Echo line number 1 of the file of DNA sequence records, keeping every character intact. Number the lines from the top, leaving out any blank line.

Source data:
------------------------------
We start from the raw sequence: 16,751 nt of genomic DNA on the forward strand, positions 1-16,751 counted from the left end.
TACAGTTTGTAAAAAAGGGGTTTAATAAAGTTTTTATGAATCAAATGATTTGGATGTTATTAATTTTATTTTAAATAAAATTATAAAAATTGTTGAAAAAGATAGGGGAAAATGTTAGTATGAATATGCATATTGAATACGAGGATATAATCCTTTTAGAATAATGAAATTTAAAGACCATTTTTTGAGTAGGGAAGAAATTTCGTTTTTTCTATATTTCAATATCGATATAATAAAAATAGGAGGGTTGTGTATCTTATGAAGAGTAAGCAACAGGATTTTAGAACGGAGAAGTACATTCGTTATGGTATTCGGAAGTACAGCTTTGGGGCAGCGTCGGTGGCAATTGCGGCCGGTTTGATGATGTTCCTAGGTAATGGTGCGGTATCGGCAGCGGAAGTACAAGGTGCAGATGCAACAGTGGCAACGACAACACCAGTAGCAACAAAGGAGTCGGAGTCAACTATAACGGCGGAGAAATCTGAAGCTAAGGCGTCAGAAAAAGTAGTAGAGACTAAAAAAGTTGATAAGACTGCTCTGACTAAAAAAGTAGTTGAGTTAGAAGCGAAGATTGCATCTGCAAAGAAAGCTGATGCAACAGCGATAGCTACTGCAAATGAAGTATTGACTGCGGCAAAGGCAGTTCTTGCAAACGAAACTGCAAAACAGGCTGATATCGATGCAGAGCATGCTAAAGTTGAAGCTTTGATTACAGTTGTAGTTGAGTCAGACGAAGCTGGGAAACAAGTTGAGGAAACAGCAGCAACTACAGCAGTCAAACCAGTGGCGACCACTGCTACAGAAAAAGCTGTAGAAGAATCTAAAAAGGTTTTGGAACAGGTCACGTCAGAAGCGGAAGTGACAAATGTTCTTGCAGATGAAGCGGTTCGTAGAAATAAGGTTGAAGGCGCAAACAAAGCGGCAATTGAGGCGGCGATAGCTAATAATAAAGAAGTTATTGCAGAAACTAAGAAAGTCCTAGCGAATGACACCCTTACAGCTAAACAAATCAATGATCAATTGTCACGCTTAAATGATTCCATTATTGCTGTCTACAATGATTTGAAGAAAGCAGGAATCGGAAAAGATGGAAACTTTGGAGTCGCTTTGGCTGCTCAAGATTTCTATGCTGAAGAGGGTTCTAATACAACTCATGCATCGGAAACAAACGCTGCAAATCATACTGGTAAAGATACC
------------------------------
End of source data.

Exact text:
We start from the raw sequence: 16,751 nt of genomic DNA on the forward strand, positions 1-16,751 counted from the left end.